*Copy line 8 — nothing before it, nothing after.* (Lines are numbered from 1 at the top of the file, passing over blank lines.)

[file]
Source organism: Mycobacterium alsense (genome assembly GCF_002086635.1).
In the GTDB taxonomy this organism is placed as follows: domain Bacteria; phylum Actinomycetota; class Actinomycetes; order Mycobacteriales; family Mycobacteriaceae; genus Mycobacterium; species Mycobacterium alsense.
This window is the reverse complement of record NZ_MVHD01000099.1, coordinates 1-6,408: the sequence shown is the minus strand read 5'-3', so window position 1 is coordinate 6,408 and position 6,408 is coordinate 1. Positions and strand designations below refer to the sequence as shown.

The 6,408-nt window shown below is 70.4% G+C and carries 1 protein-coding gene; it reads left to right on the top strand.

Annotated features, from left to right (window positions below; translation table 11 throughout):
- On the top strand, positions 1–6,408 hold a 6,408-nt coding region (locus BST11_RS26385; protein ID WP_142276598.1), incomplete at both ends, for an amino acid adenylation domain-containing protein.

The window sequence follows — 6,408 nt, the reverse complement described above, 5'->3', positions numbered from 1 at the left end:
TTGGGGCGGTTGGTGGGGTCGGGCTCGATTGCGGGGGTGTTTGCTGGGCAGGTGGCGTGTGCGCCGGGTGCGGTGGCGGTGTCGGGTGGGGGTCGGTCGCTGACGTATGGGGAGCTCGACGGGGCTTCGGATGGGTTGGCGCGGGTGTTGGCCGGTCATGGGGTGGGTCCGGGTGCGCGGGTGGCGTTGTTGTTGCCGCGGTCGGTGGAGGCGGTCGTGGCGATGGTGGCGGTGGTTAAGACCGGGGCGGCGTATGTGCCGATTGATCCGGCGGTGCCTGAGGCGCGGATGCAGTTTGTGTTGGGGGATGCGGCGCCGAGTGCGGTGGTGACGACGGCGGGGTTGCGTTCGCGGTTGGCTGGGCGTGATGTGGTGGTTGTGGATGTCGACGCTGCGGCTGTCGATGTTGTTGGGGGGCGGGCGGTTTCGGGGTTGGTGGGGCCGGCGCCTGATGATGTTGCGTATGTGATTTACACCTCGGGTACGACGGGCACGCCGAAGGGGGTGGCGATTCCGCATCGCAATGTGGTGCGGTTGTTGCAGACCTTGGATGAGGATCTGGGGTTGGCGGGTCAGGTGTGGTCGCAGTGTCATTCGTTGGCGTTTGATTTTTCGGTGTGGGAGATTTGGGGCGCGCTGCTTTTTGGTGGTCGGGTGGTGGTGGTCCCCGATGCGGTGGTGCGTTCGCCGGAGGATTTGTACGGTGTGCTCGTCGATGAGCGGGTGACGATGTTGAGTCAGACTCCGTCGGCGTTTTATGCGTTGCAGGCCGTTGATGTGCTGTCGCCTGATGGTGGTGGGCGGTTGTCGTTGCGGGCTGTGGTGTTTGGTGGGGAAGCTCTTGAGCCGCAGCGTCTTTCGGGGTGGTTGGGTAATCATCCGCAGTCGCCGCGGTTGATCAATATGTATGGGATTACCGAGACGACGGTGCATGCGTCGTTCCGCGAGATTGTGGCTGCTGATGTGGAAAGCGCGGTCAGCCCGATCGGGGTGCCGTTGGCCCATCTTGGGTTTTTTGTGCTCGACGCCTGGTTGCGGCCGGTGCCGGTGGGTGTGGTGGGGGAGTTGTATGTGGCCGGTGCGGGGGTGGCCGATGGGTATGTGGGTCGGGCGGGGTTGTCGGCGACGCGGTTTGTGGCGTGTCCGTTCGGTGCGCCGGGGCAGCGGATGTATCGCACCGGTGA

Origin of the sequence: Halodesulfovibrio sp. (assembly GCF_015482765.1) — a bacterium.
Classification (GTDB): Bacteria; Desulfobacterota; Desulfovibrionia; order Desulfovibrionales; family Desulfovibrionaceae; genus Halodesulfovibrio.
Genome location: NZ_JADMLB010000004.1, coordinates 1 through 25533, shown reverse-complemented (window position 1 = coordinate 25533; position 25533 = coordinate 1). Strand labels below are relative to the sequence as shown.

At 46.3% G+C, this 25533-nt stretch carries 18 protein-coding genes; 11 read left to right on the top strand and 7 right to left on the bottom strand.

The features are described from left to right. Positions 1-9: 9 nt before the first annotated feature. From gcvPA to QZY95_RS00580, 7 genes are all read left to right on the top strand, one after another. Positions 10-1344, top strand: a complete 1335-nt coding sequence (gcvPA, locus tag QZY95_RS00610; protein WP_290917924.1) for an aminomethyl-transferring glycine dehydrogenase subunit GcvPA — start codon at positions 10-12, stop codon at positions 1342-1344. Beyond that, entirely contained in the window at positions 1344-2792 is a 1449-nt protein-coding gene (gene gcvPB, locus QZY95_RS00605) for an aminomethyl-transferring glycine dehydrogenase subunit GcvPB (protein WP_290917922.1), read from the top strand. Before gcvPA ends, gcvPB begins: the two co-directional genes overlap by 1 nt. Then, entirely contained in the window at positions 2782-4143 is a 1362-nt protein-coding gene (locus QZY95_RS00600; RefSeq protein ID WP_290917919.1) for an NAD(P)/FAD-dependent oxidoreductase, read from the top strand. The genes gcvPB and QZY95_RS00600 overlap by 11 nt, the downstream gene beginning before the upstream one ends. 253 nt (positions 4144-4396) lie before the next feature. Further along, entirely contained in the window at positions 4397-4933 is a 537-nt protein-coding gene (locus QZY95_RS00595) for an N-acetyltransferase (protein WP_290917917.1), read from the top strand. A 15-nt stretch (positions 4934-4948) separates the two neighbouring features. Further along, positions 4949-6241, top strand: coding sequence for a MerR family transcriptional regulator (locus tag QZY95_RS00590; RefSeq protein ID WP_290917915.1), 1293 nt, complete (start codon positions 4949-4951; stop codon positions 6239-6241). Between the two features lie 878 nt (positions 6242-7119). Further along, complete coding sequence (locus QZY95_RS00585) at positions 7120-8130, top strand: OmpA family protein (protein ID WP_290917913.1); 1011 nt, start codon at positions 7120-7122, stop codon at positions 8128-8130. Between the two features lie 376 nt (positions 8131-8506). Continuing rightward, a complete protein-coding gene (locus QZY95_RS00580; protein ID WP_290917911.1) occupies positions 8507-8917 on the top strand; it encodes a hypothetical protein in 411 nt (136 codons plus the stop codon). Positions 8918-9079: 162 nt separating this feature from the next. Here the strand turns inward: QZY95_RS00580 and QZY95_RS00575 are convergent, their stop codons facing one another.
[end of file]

TTGGGGCGGTTGGTGGGGTCGGGCTCGATTGCGGGGGTGTTTGCTGGGCAGGTGGCGTGTGCGCCGGGTGCGGTGGCGGTGTCGGGTGGGGGTCGGTCGCTGACGTATGGGGAGCTCGACGGGGCTTCGGATGGGTTGGCGCGGGTGTTGGCCGGTCATGGGGTGGGTCCGGGTGCGCGGGTGGCGTTGTTGTTGCCGCGGTCGGTGGAGGCGGTCGTGGCGATGGTGGCGGTGGTTAAGACCGGGGCGGCGTATGTGCCGATTGATCCGGCGGTGCCTGAGGCGCGGATGCAGTTTGTGTTGGGGGATGCGGCGCCGAGTGCGGTGGTGACGACGGCGGGGTTGCGTTCGCGGTTGGCTGGGCGTGATGTGGTGGTTGTGGATGTCGACGCTGCGGCTGTCGATGTTGTTGGGGGGCGGGCGGTTTCGGGGTTGGTGGGGCCGGCGCCTGATGATGTTGCGTATGTGATTTACACCTCGGGTACGACGGGCACGCCGAAGGGGGTGGCGATTCCGCATCGCAATGTGGTGCGGTTGTTGCAGACCTTGGATGAGGATCTGGGGTTGGCGGGTCAGGTGTGGTCGCAGTGTCATTCGTTGGCGTTTGATTTTTCGGTGTGGGAGATTTGGGGCGCGCTGCTTTTTGGTGGTCGGGTGGTGGTGGTCCCCGATGCGGTGGTGCGTTCGCCGGAGGATTTGTACGGTGTGCTCGTCGATGAGCGGGTGACGATGTTGAGTCAGACTCCGTCGGCGTTTTATGCGTTGCAGGCCGTTGATGTGCTGTCGCCTGATGGTGGTGGGCGGTTGTCGTTGCGGGCTGTGGTGTTTGGTGGGGAAGCTCTTGAGCCGCAGCGTCTTTCGGGGTGGTTGGGTAATCATCCGCAGTCGCCGCGGTTGATCAATATGTATGGGATTACCGAGACGACGGTGCATGCGTCGTTCCGCGAGATTGTGGCTGCTGATGTGGAAAGCGCGGTCAGCCCGATCGGGGTGCCGTTGGCCCATCTTGGGTTTTTTGTGCTCGACGCCTGGTTGCGGCCGGTGCCGGTGGGTGTGGTGGGGGAGTTGTATGTGGCCGGTGCGGGGGTGGCCGATGGGTATGTGGGTCGGGCGGGGTTGTCGGCGACGCGGTTTGTGGCGTGTCCGTTCGGTGCGCCGGGGCAGCGGATGTATCGCACCGGTGA